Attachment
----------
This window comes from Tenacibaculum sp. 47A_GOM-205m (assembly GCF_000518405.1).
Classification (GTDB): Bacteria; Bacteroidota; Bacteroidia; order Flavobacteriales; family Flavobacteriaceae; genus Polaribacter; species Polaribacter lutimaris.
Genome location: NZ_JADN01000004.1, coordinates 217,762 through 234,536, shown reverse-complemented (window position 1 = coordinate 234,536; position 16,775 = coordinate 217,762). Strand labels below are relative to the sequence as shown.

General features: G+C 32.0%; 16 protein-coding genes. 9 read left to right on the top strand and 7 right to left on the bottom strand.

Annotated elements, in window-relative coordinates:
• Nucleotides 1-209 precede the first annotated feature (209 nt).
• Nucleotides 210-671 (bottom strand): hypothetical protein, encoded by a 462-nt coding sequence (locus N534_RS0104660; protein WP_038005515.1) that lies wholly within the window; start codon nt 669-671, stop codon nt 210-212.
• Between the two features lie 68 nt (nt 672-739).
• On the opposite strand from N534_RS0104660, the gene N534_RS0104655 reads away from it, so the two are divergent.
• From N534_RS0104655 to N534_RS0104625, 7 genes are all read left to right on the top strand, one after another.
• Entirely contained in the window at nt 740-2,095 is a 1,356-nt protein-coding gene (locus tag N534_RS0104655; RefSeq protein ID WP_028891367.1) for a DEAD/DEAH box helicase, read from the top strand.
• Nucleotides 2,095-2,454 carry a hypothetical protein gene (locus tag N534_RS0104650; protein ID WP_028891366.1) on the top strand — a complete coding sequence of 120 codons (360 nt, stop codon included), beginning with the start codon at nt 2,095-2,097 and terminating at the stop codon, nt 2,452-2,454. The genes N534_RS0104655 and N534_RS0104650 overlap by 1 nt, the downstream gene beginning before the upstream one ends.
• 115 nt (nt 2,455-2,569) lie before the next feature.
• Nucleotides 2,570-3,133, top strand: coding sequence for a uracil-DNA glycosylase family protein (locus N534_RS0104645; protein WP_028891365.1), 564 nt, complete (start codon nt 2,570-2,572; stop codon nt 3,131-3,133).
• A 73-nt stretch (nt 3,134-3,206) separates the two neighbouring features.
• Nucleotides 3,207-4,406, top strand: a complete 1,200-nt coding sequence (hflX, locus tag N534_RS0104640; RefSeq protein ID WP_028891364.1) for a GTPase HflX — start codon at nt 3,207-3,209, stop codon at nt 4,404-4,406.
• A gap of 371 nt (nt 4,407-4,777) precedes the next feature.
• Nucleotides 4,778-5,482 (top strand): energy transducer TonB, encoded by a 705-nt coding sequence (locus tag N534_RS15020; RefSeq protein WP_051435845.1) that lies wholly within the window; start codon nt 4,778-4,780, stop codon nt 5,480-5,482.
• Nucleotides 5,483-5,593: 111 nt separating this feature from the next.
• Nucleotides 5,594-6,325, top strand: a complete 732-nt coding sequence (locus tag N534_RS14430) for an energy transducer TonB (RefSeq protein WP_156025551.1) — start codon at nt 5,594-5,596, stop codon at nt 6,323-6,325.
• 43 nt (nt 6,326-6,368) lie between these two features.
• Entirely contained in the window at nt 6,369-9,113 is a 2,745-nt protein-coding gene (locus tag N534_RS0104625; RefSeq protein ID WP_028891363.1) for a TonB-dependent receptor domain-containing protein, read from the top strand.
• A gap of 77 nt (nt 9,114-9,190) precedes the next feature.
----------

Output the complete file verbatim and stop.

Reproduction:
This window comes from Tenacibaculum sp. 47A_GOM-205m (assembly GCF_000518405.1).
Classification (GTDB): Bacteria; Bacteroidota; Bacteroidia; order Flavobacteriales; family Flavobacteriaceae; genus Polaribacter; species Polaribacter lutimaris.
Genome location: NZ_JADN01000004.1, coordinates 217,762 through 234,536, shown reverse-complemented (window position 1 = coordinate 234,536; position 16,775 = coordinate 217,762). Strand labels below are relative to the sequence as shown.

General features: G+C 32.0%; 16 protein-coding genes. 9 read left to right on the top strand and 7 right to left on the bottom strand.

Annotated elements, in window-relative coordinates:
• Nucleotides 1-209 precede the first annotated feature (209 nt).
• Nucleotides 210-671 (bottom strand): hypothetical protein, encoded by a 462-nt coding sequence (locus N534_RS0104660; protein WP_038005515.1) that lies wholly within the window; start codon nt 669-671, stop codon nt 210-212.
• Between the two features lie 68 nt (nt 672-739).
• On the opposite strand from N534_RS0104660, the gene N534_RS0104655 reads away from it, so the two are divergent.
• From N534_RS0104655 to N534_RS0104625, 7 genes are all read left to right on the top strand, one after another.
• Entirely contained in the window at nt 740-2,095 is a 1,356-nt protein-coding gene (locus tag N534_RS0104655; RefSeq protein ID WP_028891367.1) for a DEAD/DEAH box helicase, read from the top strand.
• Nucleotides 2,095-2,454 carry a hypothetical protein gene (locus tag N534_RS0104650; protein ID WP_028891366.1) on the top strand — a complete coding sequence of 120 codons (360 nt, stop codon included), beginning with the start codon at nt 2,095-2,097 and terminating at the stop codon, nt 2,452-2,454. The genes N534_RS0104655 and N534_RS0104650 overlap by 1 nt, the downstream gene beginning before the upstream one ends.
• 115 nt (nt 2,455-2,569) lie before the next feature.
• Nucleotides 2,570-3,133, top strand: coding sequence for a uracil-DNA glycosylase family protein (locus N534_RS0104645; protein WP_028891365.1), 564 nt, complete (start codon nt 2,570-2,572; stop codon nt 3,131-3,133).
• A 73-nt stretch (nt 3,134-3,206) separates the two neighbouring features.
• Nucleotides 3,207-4,406, top strand: a complete 1,200-nt coding sequence (hflX, locus tag N534_RS0104640; RefSeq protein ID WP_028891364.1) for a GTPase HflX — start codon at nt 3,207-3,209, stop codon at nt 4,404-4,406.
• A gap of 371 nt (nt 4,407-4,777) precedes the next feature.
• Nucleotides 4,778-5,482 (top strand): energy transducer TonB, encoded by a 705-nt coding sequence (locus tag N534_RS15020; RefSeq protein WP_051435845.1) that lies wholly within the window; start codon nt 4,778-4,780, stop codon nt 5,480-5,482.
• Nucleotides 5,483-5,593: 111 nt separating this feature from the next.
• Nucleotides 5,594-6,325, top strand: a complete 732-nt coding sequence (locus tag N534_RS14430) for an energy transducer TonB (RefSeq protein WP_156025551.1) — start codon at nt 5,594-5,596, stop codon at nt 6,323-6,325.
• 43 nt (nt 6,326-6,368) lie between these two features.
• Entirely contained in the window at nt 6,369-9,113 is a 2,745-nt protein-coding gene (locus tag N534_RS0104625; RefSeq protein ID WP_028891363.1) for a TonB-dependent receptor domain-containing protein, read from the top strand.
• A gap of 77 nt (nt 9,114-9,190) precedes the next feature.